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E. K. Walsh, G. Zaidman, J. Geliebter, H. Gould; Bacterial Contamination of Multi-Use Eye Drop Tips in a Clinic Setting. Invest. Ophthalmol. Vis. Sci. 2008;49(13):1977.
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In a clinical setting, most eye drops are dispensed from multi-dose, multi-patient bottles. This study will investigate the potential bacterial contamination of bottles of multi-use eye drops.
Forty-seven opened bottles of eye drops were grouped according to type of drop: glaucoma (n=11), dilating (n=10), anti-inflammatory (n=10), anesthetic (n=10), and anti-bacterial (n=6). The bottles and their solutions were tested for bacterial contamination in 3 ways. First, a sterile cotton swab was moistened with sterile water and the tip was swabbed and cultured on a blood agar plate (GROUP 1). Second, the tip was sterilized with a 70% isopropanol swab, allowed to dry, and re-swabbed with a second new moistened cotton swab and cultured (GROUP 2). Third, 4 drops of solution from the bottle were dropped onto a dry sterile cotton swab and cultured (GROUP 3). Samples from 3 unopened bottles were cultured as a negative control. Bacterial growth was monitored daily for 3 days. A Gram stain of each colony was performed to aid in identification of any growing organisms.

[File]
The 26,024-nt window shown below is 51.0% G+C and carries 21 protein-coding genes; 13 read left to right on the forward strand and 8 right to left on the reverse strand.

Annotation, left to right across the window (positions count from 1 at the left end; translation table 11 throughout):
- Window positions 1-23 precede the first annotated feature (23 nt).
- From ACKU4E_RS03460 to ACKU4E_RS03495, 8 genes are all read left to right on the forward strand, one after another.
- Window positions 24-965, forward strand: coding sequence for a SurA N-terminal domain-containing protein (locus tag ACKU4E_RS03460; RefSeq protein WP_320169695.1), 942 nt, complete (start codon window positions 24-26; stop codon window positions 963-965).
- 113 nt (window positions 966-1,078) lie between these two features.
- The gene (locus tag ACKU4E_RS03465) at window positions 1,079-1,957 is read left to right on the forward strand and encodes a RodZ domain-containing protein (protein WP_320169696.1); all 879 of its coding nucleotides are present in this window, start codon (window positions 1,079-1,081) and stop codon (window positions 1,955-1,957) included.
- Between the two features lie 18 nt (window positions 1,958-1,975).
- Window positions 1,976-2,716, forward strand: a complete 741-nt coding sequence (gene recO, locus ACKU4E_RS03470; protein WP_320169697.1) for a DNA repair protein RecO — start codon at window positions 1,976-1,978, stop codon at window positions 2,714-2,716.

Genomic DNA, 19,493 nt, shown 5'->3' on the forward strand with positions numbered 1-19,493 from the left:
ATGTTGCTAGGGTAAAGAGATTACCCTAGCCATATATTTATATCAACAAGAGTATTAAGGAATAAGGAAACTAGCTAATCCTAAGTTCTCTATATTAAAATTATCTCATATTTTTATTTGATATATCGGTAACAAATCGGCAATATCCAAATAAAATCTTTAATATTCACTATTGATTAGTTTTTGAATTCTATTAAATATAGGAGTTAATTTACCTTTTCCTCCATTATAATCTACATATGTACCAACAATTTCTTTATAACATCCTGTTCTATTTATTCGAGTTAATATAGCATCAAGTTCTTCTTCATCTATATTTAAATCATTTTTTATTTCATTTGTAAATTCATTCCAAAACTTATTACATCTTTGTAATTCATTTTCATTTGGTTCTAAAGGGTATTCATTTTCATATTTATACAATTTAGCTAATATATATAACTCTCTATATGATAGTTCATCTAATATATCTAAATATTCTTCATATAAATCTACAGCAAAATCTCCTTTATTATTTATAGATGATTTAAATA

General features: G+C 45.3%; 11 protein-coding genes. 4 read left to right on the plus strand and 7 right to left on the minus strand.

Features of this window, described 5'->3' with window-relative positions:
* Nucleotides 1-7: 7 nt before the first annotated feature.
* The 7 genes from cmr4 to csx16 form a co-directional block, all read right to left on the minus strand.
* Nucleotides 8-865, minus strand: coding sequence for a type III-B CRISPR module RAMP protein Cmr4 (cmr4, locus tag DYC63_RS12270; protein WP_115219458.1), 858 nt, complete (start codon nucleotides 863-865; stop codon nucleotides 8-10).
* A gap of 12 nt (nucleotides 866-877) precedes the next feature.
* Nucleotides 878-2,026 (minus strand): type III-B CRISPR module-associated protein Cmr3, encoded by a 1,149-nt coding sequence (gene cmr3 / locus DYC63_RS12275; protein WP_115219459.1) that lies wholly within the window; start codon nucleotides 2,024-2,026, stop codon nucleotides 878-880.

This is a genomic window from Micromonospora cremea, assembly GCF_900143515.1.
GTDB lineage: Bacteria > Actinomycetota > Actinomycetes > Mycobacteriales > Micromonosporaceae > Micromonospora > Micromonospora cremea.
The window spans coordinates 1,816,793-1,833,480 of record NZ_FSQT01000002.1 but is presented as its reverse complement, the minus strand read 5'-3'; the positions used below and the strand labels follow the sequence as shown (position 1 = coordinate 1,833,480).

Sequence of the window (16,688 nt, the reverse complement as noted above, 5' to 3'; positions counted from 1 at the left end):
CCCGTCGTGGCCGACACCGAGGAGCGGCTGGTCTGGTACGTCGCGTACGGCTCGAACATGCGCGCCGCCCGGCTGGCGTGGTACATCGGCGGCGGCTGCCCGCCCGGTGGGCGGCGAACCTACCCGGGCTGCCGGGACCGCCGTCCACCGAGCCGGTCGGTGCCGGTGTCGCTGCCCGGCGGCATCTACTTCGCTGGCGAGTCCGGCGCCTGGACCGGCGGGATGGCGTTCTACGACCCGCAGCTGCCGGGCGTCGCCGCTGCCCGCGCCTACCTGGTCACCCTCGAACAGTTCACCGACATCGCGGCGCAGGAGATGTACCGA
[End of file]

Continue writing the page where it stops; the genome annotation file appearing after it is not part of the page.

Overall, 11 of 47 (23.4%) opened bottleshad bacterial growth-- 3/11 glaucoma drops, 3/11 dilating drops, 3/11 anti-inflammatory drops and 2/11 anesthetic drops. No growth was noted from anti-bacterial drops (0/6). All bacterial growth was from GROUP 1(Tip); no growth was noted from either GROUP 2 (Sterilized tip) or GROUP 3 (Drop only). Eight tips cultured one organism while 3 cultured multiple organisms. Of the 8 monocultures, 7 were various species of staphylococcus while, the other monoculture was a Gram positive rod, Bacillus subtilis. Of the 3 bottles with multiple organisms grown, 2 bottles produced 2 different species of staphylococcus. The last bottle with multiple species produced 2 different species of staphylococcus and one species of lactobacillus.
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